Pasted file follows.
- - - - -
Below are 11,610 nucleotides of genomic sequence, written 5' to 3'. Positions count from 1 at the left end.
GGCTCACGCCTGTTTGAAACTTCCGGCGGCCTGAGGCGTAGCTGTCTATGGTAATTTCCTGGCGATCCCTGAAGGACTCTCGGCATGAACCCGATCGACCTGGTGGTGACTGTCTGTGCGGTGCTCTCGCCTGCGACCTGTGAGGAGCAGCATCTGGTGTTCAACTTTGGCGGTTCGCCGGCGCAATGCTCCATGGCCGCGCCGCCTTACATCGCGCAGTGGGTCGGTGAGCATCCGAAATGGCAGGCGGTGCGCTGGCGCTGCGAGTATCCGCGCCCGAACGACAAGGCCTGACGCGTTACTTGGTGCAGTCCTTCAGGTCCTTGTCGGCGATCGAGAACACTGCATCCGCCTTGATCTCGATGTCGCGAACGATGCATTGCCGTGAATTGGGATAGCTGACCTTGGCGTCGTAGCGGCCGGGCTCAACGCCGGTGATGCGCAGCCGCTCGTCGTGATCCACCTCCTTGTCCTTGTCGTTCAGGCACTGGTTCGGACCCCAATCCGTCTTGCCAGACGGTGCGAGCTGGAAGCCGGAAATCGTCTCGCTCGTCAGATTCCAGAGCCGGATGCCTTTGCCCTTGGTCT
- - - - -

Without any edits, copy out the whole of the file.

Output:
Below are 11,610 nucleotides of genomic sequence, written 5' to 3'. Positions count from 1 at the left end.
GGCTCACGCCTGTTTGAAACTTCCGGCGGCCTGAGGCGTAGCTGTCTATGGTAATTTCCTGGCGATCCCTGAAGGACTCTCGGCATGAACCCGATCGACCTGGTGGTGACTGTCTGTGCGGTGCTCTCGCCTGCGACCTGTGAGGAGCAGCATCTGGTGTTCAACTTTGGCGGTTCGCCGGCGCAATGCTCCATGGCCGCGCCGCCTTACATCGCGCAGTGGGTCGGTGAGCATCCGAAATGGCAGGCGGTGCGCTGGCGCTGCGAGTATCCGCGCCCGAACGACAAGGCCTGACGCGTTACTTGGTGCAGTCCTTCAGGTCCTTGTCGGCGATCGAGAACACTGCATCCGCCTTGATCTCGATGTCGCGAACGATGCATTGCCGTGAATTGGGATAGCTGACCTTGGCGTCGTAGCGGCCGGGCTCAACGCCGGTGATGCGCAGCCGCTCGTCGTGATCCACCTCCTTGTCCTTGTCGTTCAGGCACTGGTTCGGACCCCAATCCGTCTTGCCAGACGGTGCGAGCTGGAAGCCGGAAATCGTCTCGCTCGTCAGATTCCAGAGCCGGATGCCTTTGCCCTTGGTCT